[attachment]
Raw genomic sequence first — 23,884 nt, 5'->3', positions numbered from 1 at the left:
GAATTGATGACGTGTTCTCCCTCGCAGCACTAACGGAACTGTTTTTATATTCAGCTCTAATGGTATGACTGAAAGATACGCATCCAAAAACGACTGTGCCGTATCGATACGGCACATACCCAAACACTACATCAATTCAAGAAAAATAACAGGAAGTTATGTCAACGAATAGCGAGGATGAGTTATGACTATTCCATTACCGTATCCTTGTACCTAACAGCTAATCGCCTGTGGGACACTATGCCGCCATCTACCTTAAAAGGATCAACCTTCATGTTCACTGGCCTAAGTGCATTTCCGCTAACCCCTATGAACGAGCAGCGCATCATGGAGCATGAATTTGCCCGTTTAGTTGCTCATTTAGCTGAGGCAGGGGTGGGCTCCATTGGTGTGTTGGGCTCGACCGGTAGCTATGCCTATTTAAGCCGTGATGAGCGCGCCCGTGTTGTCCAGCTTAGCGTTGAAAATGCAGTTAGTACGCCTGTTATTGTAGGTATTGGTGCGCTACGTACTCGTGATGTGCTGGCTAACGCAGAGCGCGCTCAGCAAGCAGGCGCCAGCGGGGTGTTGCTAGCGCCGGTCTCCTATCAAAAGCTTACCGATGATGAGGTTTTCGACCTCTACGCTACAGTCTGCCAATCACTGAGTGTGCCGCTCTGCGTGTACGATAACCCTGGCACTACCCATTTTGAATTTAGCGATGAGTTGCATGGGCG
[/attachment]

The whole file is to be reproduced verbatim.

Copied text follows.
Raw genomic sequence first — 23,884 nt, 5'->3', positions numbered from 1 at the left:
GAATTGATGACGTGTTCTCCCTCGCAGCACTAACGGAACTGTTTTTATATTCAGCTCTAATGGTATGACTGAAAGATACGCATCCAAAAACGACTGTGCCGTATCGATACGGCACATACCCAAACACTACATCAATTCAAGAAAAATAACAGGAAGTTATGTCAACGAATAGCGAGGATGAGTTATGACTATTCCATTACCGTATCCTTGTACCTAACAGCTAATCGCCTGTGGGACACTATGCCGCCATCTACCTTAAAAGGATCAACCTTCATGTTCACTGGCCTAAGTGCATTTCCGCTAACCCCTATGAACGAGCAGCGCATCATGGAGCATGAATTTGCCCGTTTAGTTGCTCATTTAGCTGAGGCAGGGGTGGGCTCCATTGGTGTGTTGGGCTCGACCGGTAGCTATGCCTATTTAAGCCGTGATGAGCGCGCCCGTGTTGTCCAGCTTAGCGTTGAAAATGCAGTTAGTACGCCTGTTATTGTAGGTATTGGTGCGCTACGTACTCGTGATGTGCTGGCTAACGCAGAGCGCGCTCAGCAAGCAGGCGCCAGCGGGGTGTTGCTAGCGCCGGTCTCCTATCAAAAGCTTACCGATGATGAGGTTTTCGACCTCTACGCTACAGTCTGCCAATCACTGAGTGTGCCGCTCTGCGTGTACGATAACCCTGGCACTACCCATTTTGAATTTAGCGATGAGTTGCATGGGCG